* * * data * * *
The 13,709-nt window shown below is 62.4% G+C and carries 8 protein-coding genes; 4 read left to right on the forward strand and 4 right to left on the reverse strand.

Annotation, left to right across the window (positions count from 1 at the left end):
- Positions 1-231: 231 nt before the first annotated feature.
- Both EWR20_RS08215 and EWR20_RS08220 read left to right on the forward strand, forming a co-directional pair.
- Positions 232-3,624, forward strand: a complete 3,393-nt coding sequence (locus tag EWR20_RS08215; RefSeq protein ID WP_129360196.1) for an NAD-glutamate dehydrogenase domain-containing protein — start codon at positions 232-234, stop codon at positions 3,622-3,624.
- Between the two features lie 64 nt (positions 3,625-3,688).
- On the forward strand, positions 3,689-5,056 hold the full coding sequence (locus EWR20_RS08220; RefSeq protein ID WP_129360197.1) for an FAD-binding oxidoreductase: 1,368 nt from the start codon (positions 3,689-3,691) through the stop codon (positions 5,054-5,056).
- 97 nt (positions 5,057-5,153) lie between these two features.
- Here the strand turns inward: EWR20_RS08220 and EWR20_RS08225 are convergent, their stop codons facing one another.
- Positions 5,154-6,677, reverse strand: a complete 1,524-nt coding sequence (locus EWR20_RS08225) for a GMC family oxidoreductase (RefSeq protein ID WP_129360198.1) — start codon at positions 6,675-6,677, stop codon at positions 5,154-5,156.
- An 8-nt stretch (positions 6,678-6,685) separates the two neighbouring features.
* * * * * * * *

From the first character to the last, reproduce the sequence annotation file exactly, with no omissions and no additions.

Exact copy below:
The 13,709-nt window shown below is 62.4% G+C and carries 8 protein-coding genes; 4 read left to right on the forward strand and 4 right to left on the reverse strand.

Annotation, left to right across the window (positions count from 1 at the left end):
- Positions 1-231: 231 nt before the first annotated feature.
- Both EWR20_RS08215 and EWR20_RS08220 read left to right on the forward strand, forming a co-directional pair.
- Positions 232-3,624, forward strand: a complete 3,393-nt coding sequence (locus tag EWR20_RS08215; RefSeq protein ID WP_129360196.1) for an NAD-glutamate dehydrogenase domain-containing protein — start codon at positions 232-234, stop codon at positions 3,622-3,624.
- Between the two features lie 64 nt (positions 3,625-3,688).
- On the forward strand, positions 3,689-5,056 hold the full coding sequence (locus EWR20_RS08220; RefSeq protein ID WP_129360197.1) for an FAD-binding oxidoreductase: 1,368 nt from the start codon (positions 3,689-3,691) through the stop codon (positions 5,054-5,056).
- 97 nt (positions 5,057-5,153) lie between these two features.
- Here the strand turns inward: EWR20_RS08220 and EWR20_RS08225 are convergent, their stop codons facing one another.
- Positions 5,154-6,677, reverse strand: a complete 1,524-nt coding sequence (locus EWR20_RS08225) for a GMC family oxidoreductase (RefSeq protein ID WP_129360198.1) — start codon at positions 6,675-6,677, stop codon at positions 5,154-5,156.
- An 8-nt stretch (positions 6,678-6,685) separates the two neighbouring features.